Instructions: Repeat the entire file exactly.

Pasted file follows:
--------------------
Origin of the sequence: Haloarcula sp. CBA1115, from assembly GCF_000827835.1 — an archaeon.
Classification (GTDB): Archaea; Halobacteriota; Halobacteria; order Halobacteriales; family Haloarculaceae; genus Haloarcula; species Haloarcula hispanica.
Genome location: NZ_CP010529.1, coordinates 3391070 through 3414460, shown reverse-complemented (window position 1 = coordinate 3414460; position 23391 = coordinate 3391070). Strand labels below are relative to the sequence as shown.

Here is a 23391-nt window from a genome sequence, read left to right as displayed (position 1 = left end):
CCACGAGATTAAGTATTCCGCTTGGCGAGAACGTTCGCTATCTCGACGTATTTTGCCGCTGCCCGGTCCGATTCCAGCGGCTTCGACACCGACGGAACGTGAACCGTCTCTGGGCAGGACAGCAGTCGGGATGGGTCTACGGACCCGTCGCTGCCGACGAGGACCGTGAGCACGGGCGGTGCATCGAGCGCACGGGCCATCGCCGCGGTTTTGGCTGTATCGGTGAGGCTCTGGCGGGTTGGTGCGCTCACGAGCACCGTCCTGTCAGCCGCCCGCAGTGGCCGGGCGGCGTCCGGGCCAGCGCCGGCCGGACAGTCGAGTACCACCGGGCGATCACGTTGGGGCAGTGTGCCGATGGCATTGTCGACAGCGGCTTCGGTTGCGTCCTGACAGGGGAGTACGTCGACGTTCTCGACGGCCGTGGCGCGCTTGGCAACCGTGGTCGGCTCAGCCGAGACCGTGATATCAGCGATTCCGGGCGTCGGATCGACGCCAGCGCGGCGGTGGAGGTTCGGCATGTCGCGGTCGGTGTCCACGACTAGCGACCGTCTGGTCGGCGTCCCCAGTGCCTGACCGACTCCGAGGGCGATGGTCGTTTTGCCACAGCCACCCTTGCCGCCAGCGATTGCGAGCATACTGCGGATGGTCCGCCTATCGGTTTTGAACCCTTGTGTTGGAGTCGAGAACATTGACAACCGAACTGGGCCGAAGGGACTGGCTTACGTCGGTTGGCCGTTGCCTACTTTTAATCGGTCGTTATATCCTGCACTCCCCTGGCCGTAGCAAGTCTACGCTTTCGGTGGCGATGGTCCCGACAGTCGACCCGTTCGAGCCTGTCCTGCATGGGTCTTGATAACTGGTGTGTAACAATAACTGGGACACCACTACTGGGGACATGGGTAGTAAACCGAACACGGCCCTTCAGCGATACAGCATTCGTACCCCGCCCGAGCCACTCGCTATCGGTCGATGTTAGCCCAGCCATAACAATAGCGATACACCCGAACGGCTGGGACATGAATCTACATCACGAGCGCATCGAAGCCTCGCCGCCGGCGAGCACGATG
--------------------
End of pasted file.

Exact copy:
Origin of the sequence: Haloarcula sp. CBA1115, from assembly GCF_000827835.1 — an archaeon.
Classification (GTDB): Archaea; Halobacteriota; Halobacteria; order Halobacteriales; family Haloarculaceae; genus Haloarcula; species Haloarcula hispanica.
Genome location: NZ_CP010529.1, coordinates 3391070 through 3414460, shown reverse-complemented (window position 1 = coordinate 3414460; position 23391 = coordinate 3391070). Strand labels below are relative to the sequence as shown.

Here is a 23391-nt window from a genome sequence, read left to right as displayed (position 1 = left end):
CCACGAGATTAAGTATTCCGCTTGGCGAGAACGTTCGCTATCTCGACGTATTTTGCCGCTGCCCGGTCCGATTCCAGCGGCTTCGACACCGACGGAACGTGAACCGTCTCTGGGCAGGACAGCAGTCGGGATGGGTCTACGGACCCGTCGCTGCCGACGAGGACCGTGAGCACGGGCGGTGCATCGAGCGCACGGGCCATCGCCGCGGTTTTGGCTGTATCGGTGAGGCTCTGGCGGGTTGGTGCGCTCACGAGCACCGTCCTGTCAGCCGCCCGCAGTGGCCGGGCGGCGTCCGGGCCAGCGCCGGCCGGACAGTCGAGTACCACCGGGCGATCACGTTGGGGCAGTGTGCCGATGGCATTGTCGACAGCGGCTTCGGTTGCGTCCTGACAGGGGAGTACGTCGACGTTCTCGACGGCCGTGGCGCGCTTGGCAACCGTGGTCGGCTCAGCCGAGACCGTGATATCAGCGATTCCGGGCGTCGGATCGACGCCAGCGCGGCGGTGGAGGTTCGGCATGTCGCGGTCGGTGTCCACGACTAGCGACCGTCTGGTCGGCGTCCCCAGTGCCTGACCGACTCCGAGGGCGATGGTCGTTTTGCCACAGCCACCCTTGCCGCCAGCGATTGCGAGCATACTGCGGATGGTCCGCCTATCGGTTTTGAACCCTTGTGTTGGAGTCGAGAACATTGACAACCGAACTGGGCCGAAGGGACTGGCTTACGTCGGTTGGCCGTTGCCTACTTTTAATCGGTCGTTATATCCTGCACTCCCCTGGCCGTAGCAAGTCTACGCTTTCGGTGGCGATGGTCCCGACAGTCGACCCGTTCGAGCCTGTCCTGCATGGGTCTTGATAACTGGTGTGTAACAATAACTGGGACACCACTACTGGGGACATGGGTAGTAAACCGAACACGGCCCTTCAGCGATACAGCATTCGTACCCCGCCCGAGCCACTCGCTATCGGTCGATGTTAGCCCAGCCATAACAATAGCGATACACCCGAACGGCTGGGACATGAATCTACATCACGAGCGCATCGAAGCCTCGCCGCCGGCGAGCACGATG